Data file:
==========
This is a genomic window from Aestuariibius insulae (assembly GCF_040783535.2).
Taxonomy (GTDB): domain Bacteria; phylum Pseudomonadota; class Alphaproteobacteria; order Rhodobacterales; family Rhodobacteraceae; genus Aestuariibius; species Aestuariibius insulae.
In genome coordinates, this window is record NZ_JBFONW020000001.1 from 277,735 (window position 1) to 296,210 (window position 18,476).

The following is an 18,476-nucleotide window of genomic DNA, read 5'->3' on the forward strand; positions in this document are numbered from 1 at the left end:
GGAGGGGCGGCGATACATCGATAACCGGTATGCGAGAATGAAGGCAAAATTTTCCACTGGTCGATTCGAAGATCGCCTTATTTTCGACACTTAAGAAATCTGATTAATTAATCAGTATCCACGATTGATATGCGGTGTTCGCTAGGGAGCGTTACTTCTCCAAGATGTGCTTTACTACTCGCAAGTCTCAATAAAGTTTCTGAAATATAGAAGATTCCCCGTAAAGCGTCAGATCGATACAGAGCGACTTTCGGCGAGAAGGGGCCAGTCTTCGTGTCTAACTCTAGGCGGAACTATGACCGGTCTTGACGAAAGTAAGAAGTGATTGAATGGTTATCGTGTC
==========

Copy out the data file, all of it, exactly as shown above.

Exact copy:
This is a genomic window from Aestuariibius insulae (assembly GCF_040783535.2).
Taxonomy (GTDB): domain Bacteria; phylum Pseudomonadota; class Alphaproteobacteria; order Rhodobacterales; family Rhodobacteraceae; genus Aestuariibius; species Aestuariibius insulae.
In genome coordinates, this window is record NZ_JBFONW020000001.1 from 277,735 (window position 1) to 296,210 (window position 18,476).

The following is an 18,476-nucleotide window of genomic DNA, read 5'->3' on the forward strand; positions in this document are numbered from 1 at the left end:
GGAGGGGCGGCGATACATCGATAACCGGTATGCGAGAATGAAGGCAAAATTTTCCACTGGTCGATTCGAAGATCGCCTTATTTTCGACACTTAAGAAATCTGATTAATTAATCAGTATCCACGATTGATATGCGGTGTTCGCTAGGGAGCGTTACTTCTCCAAGATGTGCTTTACTACTCGCAAGTCTCAATAAAGTTTCTGAAATATAGAAGATTCCCCGTAAAGCGTCAGATCGATACAGAGCGACTTTCGGCGAGAAGGGGCCAGTCTTCGTGTCTAACTCTAGGCGGAACTATGACCGGTCTTGACGAAAGTAAGAAGTGATTGAATGGTTATCGTGTC